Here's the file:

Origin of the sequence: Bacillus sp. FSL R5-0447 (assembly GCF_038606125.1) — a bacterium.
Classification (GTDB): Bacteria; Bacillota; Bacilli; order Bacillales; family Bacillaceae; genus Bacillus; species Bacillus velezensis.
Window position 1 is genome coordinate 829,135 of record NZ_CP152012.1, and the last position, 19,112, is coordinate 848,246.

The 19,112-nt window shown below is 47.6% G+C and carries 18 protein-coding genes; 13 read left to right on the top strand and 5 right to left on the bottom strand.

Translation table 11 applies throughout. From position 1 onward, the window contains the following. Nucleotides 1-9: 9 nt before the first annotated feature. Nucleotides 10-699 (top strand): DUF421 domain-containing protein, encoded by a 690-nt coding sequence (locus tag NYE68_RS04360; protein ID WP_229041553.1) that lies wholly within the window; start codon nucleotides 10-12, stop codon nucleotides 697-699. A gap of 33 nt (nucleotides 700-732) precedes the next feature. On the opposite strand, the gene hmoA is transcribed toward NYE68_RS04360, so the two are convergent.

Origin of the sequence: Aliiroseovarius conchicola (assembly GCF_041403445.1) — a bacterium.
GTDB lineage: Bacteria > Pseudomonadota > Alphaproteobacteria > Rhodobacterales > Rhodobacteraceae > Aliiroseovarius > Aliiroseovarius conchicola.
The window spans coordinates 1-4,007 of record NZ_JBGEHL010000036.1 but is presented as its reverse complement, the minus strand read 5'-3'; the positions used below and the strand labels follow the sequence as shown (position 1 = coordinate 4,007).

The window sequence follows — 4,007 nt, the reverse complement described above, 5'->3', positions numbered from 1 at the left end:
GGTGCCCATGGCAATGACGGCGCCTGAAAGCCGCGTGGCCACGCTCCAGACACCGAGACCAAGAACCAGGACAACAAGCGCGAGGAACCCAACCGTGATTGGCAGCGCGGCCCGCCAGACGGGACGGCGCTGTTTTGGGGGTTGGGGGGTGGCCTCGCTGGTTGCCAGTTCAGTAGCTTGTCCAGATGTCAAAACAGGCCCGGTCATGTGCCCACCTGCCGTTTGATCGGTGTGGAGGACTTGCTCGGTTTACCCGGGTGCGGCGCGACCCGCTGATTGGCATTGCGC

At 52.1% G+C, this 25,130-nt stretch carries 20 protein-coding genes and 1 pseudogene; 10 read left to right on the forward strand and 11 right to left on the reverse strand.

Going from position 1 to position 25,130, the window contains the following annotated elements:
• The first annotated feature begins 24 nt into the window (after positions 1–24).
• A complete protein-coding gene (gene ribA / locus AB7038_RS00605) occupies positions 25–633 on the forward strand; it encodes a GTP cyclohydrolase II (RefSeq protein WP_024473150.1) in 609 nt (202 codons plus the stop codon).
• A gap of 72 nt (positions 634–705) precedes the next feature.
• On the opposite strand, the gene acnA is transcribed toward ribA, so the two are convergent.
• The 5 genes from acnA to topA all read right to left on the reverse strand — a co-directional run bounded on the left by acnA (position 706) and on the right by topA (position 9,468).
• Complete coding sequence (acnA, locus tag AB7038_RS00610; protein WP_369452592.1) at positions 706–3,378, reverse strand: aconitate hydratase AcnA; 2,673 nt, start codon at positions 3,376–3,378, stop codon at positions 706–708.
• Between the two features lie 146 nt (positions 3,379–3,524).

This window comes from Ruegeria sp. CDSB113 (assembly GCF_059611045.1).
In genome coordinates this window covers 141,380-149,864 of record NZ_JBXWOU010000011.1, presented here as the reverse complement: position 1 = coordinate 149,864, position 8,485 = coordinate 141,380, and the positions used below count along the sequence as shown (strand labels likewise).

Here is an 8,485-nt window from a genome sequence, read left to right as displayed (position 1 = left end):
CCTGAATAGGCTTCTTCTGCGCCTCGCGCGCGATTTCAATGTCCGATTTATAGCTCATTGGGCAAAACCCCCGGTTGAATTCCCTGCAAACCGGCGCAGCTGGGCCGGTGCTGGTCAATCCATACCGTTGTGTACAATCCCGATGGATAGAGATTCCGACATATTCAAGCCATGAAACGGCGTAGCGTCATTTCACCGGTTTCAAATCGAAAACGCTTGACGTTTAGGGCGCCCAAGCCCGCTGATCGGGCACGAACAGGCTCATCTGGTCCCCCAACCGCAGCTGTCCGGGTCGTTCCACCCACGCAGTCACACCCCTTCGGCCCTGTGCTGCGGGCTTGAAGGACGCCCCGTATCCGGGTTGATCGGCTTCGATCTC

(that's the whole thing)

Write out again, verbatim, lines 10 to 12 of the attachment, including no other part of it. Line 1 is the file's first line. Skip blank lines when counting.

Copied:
GGTGCCCATGGCAATGACGGCGCCTGAAAGCCGCGTGGCCACGCTCCAGACACCGAGACCAAGAACCAGGACAACAAGCGCGAGGAACCCAACCGTGATTGGCAGCGCGGCCCGCCAGACGGGACGGCGCTGTTTTGGGGGTTGGGGGGTGGCCTCGCTGGTTGCCAGTTCAGTAGCTTGTCCAGATGTCAAAACAGGCCCGGTCATGTGCCCACCTGCCGTTTGATCGGTGTGGAGGACTTGCTCGGTTTACCCGGGTGCGGCGCGACCCGCTGATTGGCATTGCGC

At 52.1% G+C, this 25,130-nt stretch carries 20 protein-coding genes and 1 pseudogene; 10 read left to right on the forward strand and 11 right to left on the reverse strand.

Going from position 1 to position 25,130, the window contains the following annotated elements: